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Abijam King Over Judah
Rehoboam is succeeded by his son Abijam. The name of the mother of Abijam is mentioned. She is a daughter of Abishalom. The mention of the mother’s name is more common in the books 1 Kings and 2 Kings. It is not so much the fathers, but especially the mothers who have a great influence on the development of the child in the upbringing. It is about the orientation of life, on which it focuses, which is given as a goal for life.
Abijam is a boy who follows the example of his father. Where the mother tries to teach the child the values of life – which can happen both positively and negatively – the father often provides an example in the way life is filled in. “Like father, like son” is the saying. Abijam walks in the sins his father committed before him.
However, any wrong upbringing methods and wrong examples do not change our own responsibility. Abijam walks in sin because his heart is not completely devoted to the LORD. For us as parents it is important that we raise well and set a good example. However, the child must learn to finally do the Lord’s will and cannot hide behind a defective upbringing or a bad example.
For David’s sake the LORD will not put an end to his house. In Jerusalem he holds a lamp for David. This means that the light does not go out. The LORD is holding a testimony for Himself, according to the word that the prophet Ahijah has spoken (1 Kings 11:36). Fortunately, God also has someone in our days for the sake of Whom He does not definitively settle with the church. He maintains a ‘Philadelphia’, a remnant that remains faithful to Him and His Word and that does not deny His Name (Revelation 3:8).
Like Rehoboam, Abijam is someone who has not completely rejected the LORD. That is clear from what is written about him in 2 Chronicles 13 (2 Chronicles 13:4-Psalms :). But he does not follow Him completely either. He has reserved only a small part of his heart for the LORD, and the rest is for himself and his sins. It is not just about whether our heart is for the Lord, but whether our whole heart is undivided for Him.
The battle that there was between his father Rehoboam and Jeroboam (1 Kings 15:6), continues between Abijam and Jeroboam, until Abijam dies. Abijam is succeeded by his son Asa.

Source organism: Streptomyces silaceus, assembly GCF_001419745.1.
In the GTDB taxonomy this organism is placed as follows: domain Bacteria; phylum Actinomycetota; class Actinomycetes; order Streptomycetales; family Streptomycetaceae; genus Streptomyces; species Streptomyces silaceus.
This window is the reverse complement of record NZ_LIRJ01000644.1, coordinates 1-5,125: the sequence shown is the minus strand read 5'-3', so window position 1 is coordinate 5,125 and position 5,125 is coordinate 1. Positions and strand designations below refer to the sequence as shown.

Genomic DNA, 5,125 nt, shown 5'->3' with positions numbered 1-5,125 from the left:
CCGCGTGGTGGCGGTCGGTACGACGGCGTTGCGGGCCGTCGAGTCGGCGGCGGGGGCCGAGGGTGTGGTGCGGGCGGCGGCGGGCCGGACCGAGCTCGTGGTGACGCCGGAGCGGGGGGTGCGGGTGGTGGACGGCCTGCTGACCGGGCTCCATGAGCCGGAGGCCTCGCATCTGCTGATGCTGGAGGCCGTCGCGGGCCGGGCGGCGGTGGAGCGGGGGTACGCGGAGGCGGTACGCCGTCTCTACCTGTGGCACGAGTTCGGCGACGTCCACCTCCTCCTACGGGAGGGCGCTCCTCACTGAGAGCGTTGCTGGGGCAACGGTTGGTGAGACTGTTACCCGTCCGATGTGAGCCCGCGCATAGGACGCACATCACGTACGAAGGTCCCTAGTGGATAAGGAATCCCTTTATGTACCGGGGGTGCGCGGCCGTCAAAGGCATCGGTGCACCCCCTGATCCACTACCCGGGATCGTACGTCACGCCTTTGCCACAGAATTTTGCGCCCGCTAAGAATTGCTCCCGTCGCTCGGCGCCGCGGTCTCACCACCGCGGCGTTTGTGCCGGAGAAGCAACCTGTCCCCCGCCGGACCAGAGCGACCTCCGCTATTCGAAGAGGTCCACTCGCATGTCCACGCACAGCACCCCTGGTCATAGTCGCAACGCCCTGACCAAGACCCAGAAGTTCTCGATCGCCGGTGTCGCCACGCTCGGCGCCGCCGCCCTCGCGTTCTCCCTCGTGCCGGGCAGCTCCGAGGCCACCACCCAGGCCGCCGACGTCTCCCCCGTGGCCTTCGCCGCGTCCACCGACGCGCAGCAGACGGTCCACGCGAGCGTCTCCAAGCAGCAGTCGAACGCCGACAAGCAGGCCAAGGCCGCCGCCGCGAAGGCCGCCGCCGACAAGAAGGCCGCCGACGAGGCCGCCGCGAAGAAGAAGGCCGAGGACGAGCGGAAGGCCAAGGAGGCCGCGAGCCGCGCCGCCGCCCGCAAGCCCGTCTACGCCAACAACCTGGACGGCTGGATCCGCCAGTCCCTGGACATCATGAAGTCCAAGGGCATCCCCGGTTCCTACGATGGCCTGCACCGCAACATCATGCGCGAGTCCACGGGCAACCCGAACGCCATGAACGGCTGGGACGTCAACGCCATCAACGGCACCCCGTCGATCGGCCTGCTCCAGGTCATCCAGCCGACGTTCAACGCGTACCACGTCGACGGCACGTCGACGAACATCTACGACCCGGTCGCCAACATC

Asa King Over Judah
Asa becomes king of Judah in the twentieth year of Jeroboam. He reigns for a long time. In 2 Chronicles three chapters are devoted to his history (2 Chronicles 14-16). The name of his mother is also mentioned. It is the same name as that of the mother of his father Abijam. It will be so that Maacah is his grandmother by whom he is raised (1 Kings 15:13).
Then we see here a happy exception, as we see more in the books 1 Kings and 2 Kings. Asa escapes from the influence of his educator and has his own relationship with God. He does what is right in the sight of the LORD, as did his father David. He does not follow the bad example of his father Abijam, but the good example of David. So it can be.
He puts away people who focus on prostitution. That’s something else than the tolerance and even legalization of all kinds of fornication by today’s rulers. He even removes his grandmother. She is someone with greater influence than just on her family, but Asa loves God more than his closest family. He dedicates his possessions to the LORD.
War Between Asa and Baasha
There is war between Asa and Baasha. This leads Baasha to turn Rama into a fortress that must form a blockade between the two empires, so that his subjects cannot go to Judah. He does so in Ramah, on the border between Judah and Israel, about six and a half kilometers north of Jerusalem.
What is the building of Rama all about? To take away the freedom to worship in Jerusalem. This freedom is also at stake in Christianity today. The question is how we react when Christians, fellow believers, want to prevent us from worshipping in the way God has shown in His Word. These hindrances may lie in the insistence on an unbiblical expansion – the admission of methods or persons who are excluded from worship by God’s Word – or the insistence on unbiblical restriction – the hindrances of methods and persons who according to God’s Word should participate in worship.